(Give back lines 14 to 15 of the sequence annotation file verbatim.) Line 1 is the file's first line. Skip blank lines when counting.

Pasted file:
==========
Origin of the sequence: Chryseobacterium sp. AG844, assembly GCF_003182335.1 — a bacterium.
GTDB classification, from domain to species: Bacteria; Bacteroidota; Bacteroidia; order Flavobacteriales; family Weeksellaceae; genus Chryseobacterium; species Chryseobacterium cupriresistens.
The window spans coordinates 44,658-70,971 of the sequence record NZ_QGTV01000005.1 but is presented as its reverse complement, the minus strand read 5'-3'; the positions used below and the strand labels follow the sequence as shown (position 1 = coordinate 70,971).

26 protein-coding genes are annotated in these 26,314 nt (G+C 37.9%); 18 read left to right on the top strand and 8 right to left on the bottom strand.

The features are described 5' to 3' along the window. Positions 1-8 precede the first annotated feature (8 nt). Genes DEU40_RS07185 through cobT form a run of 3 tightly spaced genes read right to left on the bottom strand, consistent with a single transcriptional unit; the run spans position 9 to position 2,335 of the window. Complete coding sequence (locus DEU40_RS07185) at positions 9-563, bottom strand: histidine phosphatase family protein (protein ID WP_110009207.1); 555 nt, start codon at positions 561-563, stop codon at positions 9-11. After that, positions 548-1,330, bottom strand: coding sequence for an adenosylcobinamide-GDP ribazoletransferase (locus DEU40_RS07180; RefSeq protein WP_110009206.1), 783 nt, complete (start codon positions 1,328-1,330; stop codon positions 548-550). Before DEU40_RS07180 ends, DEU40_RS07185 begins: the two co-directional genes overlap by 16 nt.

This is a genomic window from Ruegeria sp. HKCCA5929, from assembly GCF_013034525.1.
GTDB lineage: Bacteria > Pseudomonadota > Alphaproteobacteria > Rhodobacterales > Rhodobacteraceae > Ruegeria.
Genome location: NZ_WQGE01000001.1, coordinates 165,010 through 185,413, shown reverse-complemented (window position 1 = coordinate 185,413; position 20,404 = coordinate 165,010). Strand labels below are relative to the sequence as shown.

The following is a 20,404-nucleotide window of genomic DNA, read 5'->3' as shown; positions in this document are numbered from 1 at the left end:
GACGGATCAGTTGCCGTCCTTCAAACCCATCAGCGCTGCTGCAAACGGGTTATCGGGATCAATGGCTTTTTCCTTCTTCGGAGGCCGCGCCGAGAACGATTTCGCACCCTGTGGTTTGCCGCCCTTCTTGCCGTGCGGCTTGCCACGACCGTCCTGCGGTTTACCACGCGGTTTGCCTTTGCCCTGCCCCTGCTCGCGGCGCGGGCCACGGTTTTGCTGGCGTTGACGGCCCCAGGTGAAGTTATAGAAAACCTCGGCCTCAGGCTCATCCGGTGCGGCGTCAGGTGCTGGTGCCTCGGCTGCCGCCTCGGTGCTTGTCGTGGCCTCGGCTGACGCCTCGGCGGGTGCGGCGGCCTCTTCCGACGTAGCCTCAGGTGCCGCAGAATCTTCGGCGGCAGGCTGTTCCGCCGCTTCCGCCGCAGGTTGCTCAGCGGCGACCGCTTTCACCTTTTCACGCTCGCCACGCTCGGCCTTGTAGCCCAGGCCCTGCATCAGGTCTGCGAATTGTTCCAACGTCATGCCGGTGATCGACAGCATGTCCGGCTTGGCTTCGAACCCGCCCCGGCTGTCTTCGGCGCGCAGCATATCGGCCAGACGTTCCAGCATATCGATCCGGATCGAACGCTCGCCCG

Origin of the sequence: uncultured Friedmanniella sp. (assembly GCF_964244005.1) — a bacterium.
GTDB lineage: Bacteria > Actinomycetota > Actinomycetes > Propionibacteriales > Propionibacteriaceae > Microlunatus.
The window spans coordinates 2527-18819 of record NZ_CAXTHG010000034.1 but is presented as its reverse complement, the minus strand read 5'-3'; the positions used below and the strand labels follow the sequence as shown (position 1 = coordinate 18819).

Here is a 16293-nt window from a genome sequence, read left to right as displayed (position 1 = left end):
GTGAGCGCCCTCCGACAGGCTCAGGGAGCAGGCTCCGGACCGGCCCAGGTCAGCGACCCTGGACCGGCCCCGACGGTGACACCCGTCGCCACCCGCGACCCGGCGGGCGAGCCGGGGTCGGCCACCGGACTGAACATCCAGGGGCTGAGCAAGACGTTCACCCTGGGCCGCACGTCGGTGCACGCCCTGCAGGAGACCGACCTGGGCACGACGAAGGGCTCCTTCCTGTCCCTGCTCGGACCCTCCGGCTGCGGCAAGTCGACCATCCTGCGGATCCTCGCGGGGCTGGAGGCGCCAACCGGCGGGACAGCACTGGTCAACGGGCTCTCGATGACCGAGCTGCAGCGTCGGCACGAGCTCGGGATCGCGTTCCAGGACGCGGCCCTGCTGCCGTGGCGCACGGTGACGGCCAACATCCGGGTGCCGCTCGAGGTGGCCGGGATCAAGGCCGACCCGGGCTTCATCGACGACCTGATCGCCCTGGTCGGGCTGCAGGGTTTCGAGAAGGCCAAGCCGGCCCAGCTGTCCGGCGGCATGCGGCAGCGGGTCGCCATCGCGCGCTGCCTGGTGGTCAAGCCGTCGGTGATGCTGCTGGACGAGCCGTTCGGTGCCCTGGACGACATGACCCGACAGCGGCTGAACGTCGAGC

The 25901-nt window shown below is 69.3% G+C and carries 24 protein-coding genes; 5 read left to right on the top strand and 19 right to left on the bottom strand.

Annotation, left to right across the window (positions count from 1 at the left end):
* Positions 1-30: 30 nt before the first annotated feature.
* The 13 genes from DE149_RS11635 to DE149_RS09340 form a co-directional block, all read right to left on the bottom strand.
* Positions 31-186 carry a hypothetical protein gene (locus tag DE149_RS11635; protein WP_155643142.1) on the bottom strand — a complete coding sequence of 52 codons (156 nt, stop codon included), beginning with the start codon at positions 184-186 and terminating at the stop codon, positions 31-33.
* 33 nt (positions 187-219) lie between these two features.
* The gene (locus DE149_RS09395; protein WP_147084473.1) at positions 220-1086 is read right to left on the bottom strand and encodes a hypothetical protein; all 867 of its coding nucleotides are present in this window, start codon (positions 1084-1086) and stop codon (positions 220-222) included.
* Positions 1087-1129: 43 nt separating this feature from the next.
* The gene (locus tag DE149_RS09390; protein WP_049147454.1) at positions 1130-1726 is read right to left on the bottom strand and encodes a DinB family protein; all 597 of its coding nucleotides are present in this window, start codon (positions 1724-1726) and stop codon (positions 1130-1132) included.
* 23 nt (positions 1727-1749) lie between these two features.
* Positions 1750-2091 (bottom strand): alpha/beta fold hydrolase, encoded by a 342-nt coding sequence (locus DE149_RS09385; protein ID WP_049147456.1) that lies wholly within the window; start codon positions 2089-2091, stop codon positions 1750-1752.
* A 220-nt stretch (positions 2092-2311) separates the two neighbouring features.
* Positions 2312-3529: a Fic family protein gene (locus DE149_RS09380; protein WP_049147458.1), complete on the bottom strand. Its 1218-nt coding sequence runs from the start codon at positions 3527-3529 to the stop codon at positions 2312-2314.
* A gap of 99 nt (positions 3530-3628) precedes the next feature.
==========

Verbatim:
Here is a 16293-nt window from a genome sequence, read left to right as displayed (position 1 = left end):
GTGAGCGCCCTCCGACAGGCTCAGGGAGCAGGCTCCGGACCGGCCCAGGTCAGCGACCCTGGACCGGCCCCGACGGTGACACCCGTCGCCACCCGCGACCCGGCGGGCGAGCCGGGGTCGGCCACCGGACTGAACATCCAGGGGCTGAGCAAGACGTTCACCCTGGGCCGCACGTCGGTGCACGCCCTGCAGGAGACCGACCTGGGCACGACGAAGGGCTCCTTCCTGTCCCTGCTCGGACCCTCCGGCTGCGGCAAGTCGACCATCCTGCGGATCCTCGCGGGGCTGGAGGCGCCAACCGGCGGGACAGCACTGGTCAACGGGCTCTCGATGACCGAGCTGCAGCGTCGGCACGAGCTCGGGATCGCGTTCCAGGACGCGGCCCTGCTGCCGTGGCGCACGGTGACGGCCAACATCCGGGTGCCGCTCGAGGTGGCCGGGATCAAGGCCGACCCGGGCTTCATCGACGACCTGATCGCCCTGGTCGGGCTGCAGGGTTTCGAGAAGGCCAAGCCGGCCCAGCTGTCCGGCGGCATGCGGCAGCGGGTCGCCATCGCGCGCTGCCTGGTGGTCAAGCCGTCGGTGATGCTGCTGGACGAGCCGTTCGGTGCCCTGGACGACATGACCCGACAGCGGCTGAACGTCGAGC